I walk from my hotel to a park on Nob Hill, steep above the city, where a three-hour walking tour starts at one o’clock. It is a fogless day and the sun is burning.
The park is opposite Grace Cathedral, a hollow pastiche of Middle Ages architecture with Norman towers, Gothic arches and a copy of the Chartres Cathedral labyrinth inside a flamboyant Gothic doorway that mimics Florence’s Baptistry and faces east, not west. Its bells peal off descending semitones over three mournful octaves. I walk away.
The guide comes and after three days of walking I’m relieved she is fair skinned, greatly overweight and wearing a shadeless Florentine hat thing that flops on her head like gathered velvet. Then the eighty-year old Richard and his sexagenarian partner, Richard, from Palm Springs shuffle up and we spend most of the afternoon walking downhill in the shade.
“A rose is a rose is a rose is a rose.” Gertrude Stein, born 1874 in Pittsburg, raised in Oakland.
I walk and I walk and I walk and I walk.
I walk on the steep carved hills. I walk to the tops of the hills and over the tops of hills. I walk down the hills. I let the busses go past. I do not get on the streetcars. I hear the cables whirring below the tracks. I cross streets of black veined tar that fills the fault lines of tired and rubbed out roads.
I walk on the pavements and pass by many people. I walk along long streets of three-storey houses, their walls conjoined, their textured and coloured facades and the shapes of their windows all different.
I walk into the cafes on Columbus Avenue that make thick syrup espressos and listen to the talk of animated men getting older. ‘Can you imagine having Eugene O’Neil as a father-in-law? Holy shit.’ The best coffee is made by quiet men in black cotton shirts.
It is a fact of travel that one type of photographer will want to want to shoot another in possession of a palm-sized camera – to observe, imply or accuse them of indiscriminately documenting a trip without having experienced travel, or for just getting in the way.
Seeing a trip only through a camera lens may increase focus on subjects of interest, but it does so at the expense of perspective and instinct – most photographs are still two dimensional and their limited angle of view cuts out the chance of experiencing something unexpected in our peripheral vision.
Yet it does not follow that indiscriminateness leads to illegitimacy of experience. Continue reading →
It is sixty years since Ernest Hemingway published the Old Man and the Sea and just over fifty since he leant on the trigger of his favourite shotgun in Ketchum, Idaho, with the barrel in his mouth.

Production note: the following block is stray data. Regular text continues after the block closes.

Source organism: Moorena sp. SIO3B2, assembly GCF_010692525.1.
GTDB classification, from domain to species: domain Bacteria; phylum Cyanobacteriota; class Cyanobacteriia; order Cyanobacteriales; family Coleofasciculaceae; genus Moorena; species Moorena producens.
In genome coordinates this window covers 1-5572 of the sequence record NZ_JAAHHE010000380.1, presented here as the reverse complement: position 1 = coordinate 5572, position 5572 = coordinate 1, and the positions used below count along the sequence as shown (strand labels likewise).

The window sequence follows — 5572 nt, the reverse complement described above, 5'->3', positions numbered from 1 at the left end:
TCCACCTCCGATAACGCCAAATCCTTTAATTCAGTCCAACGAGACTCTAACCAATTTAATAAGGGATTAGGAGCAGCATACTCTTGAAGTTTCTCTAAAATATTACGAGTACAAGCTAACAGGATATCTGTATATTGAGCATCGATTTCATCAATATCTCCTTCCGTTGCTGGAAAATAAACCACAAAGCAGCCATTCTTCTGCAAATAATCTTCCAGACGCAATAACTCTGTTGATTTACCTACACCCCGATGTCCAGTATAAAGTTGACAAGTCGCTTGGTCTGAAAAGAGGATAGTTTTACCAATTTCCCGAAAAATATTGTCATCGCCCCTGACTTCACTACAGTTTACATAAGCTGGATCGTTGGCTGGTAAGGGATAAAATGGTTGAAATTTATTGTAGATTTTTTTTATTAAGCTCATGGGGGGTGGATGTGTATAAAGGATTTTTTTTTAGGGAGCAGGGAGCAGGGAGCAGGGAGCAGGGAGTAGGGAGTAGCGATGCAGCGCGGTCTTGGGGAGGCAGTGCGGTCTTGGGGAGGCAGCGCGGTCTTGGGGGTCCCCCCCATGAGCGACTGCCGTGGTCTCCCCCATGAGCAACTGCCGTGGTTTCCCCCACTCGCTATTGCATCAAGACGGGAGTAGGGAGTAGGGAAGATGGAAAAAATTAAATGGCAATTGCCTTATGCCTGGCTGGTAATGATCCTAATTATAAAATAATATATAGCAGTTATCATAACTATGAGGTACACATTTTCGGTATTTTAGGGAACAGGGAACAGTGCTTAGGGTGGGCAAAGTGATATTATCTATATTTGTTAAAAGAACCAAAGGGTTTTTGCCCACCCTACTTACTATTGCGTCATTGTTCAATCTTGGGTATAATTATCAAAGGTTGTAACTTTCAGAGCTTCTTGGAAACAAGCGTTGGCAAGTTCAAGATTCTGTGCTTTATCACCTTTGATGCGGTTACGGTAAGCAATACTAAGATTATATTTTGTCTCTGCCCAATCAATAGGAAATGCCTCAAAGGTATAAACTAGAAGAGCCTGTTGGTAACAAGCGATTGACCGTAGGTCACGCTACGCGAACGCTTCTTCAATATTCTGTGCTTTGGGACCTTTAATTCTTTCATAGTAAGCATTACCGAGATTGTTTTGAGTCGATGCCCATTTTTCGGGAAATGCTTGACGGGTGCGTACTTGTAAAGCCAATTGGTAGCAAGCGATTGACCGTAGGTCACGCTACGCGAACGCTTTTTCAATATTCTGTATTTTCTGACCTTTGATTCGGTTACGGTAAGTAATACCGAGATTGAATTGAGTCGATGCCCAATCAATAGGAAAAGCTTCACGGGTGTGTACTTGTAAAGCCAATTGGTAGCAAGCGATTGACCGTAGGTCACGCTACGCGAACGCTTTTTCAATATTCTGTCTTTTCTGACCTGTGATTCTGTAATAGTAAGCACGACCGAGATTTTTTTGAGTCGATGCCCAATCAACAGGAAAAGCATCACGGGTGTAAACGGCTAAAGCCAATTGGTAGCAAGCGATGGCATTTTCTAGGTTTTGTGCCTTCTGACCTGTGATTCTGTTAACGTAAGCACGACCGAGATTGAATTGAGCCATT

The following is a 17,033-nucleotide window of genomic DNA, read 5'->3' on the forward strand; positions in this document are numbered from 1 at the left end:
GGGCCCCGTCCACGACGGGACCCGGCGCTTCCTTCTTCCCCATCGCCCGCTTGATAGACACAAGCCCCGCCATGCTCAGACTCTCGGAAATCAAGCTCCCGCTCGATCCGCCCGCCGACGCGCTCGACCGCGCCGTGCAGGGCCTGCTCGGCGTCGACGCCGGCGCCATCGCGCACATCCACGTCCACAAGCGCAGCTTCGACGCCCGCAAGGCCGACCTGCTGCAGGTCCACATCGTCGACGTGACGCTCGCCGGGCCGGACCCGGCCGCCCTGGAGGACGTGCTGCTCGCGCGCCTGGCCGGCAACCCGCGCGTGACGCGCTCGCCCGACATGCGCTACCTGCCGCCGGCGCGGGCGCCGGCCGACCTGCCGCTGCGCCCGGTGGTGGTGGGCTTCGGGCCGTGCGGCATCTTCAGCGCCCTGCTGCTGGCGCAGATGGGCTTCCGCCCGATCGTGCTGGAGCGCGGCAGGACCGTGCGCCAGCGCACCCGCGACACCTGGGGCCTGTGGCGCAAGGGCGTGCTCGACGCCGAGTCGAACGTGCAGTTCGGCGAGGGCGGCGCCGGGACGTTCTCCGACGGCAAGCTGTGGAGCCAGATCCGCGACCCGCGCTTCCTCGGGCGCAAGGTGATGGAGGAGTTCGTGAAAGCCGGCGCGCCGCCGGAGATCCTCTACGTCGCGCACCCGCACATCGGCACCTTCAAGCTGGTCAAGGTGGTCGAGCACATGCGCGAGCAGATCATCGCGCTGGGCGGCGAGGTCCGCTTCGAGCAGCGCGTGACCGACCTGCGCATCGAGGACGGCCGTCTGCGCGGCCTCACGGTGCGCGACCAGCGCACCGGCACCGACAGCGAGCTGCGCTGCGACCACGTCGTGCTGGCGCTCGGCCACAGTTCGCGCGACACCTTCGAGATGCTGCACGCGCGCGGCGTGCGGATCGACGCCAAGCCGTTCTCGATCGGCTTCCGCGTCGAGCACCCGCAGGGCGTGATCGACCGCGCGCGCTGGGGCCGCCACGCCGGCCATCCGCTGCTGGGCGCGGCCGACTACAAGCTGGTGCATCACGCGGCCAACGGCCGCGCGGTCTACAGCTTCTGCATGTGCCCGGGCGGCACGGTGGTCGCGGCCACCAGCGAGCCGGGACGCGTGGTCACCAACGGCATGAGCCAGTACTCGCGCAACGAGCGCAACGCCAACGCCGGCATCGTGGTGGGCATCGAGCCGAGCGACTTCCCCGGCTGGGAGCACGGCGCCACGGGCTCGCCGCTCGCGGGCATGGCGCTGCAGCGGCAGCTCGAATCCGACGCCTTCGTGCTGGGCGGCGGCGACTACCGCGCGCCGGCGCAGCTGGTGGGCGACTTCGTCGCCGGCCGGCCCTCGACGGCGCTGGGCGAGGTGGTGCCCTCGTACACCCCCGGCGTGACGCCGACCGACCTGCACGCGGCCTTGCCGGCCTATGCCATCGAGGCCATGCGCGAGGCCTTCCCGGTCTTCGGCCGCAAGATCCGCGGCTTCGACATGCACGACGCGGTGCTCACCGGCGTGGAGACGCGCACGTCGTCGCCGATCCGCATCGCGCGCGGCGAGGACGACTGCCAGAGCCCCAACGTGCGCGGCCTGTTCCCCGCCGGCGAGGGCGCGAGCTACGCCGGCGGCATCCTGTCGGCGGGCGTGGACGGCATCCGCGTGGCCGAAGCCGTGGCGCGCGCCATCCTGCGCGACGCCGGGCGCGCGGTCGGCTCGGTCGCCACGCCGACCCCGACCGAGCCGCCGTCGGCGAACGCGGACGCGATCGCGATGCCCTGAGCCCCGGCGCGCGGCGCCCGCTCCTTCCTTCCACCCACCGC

He wrote the novella at his house in the outer hills of Havana and set it in Cojimar, a small town twenty minutes east of Havana’s Prado by the No.58 bus, where he moored his boat after fishing for marlin in the Gulf Stream.
In Cojimar the sun is hot and the air is clean and cool. The sea is calm. The roads are quiet. There is only one tout who says I am paying too much for my hotel and that I should stay at a bed and breakfast he knows. There is almost a breeze.
It feels far away from the heat and humidity of Havana and its taxi? … taxi? taxi drivers, cigar, sir, cigar cigar sellers, I want to buy your hat hat sellers, Cuban Musicians playing high-school rhythm for tips in public plazas and the prostitutes who sit in pairs along the Malecon.
Ernest Hemingway tagged Paris as A Moveable Feast in 1950 more than 20 years after he had left. Its meaning is often misunderstood as the number of good restaurants and markets people can discover if they are adventurous.
For Hemingway it was not the person who is moveable, but Paris itself:
“If you are lucky enough to have lived in Paris as a young man,” he wrote to a friend “then wherever you go for the rest of your life, it stays with you, for Paris is a moveable feast.”
The following post was written in Paris a year ago. It half brings this blog up to date with my previous writing on Travelling with Ernest; but mostly it is here because Paris and the friends who are there stay with me.
It is easy to be happy in Paris and if you go to the Luxembourg Gardens on a clear afternoon in early Autumn the sun will be shining into the lower branches of the almost leaf-fallen trees and people will be facing their chairs to feel its warmth.
Every sound will be distant: the barely audible traffic from the Boulevard St-Michel, the emptying rustle of leaves on the trees, the crunch of fine gravel under walking feet, the slow metal scrape of heavy chairs when old women drag them over dirt into the light, and young people laughing anywhere.
Around the centre, the last crimson geraniums of summer will be blooming in large pots on a stone white balustrade that rings a sunken garden.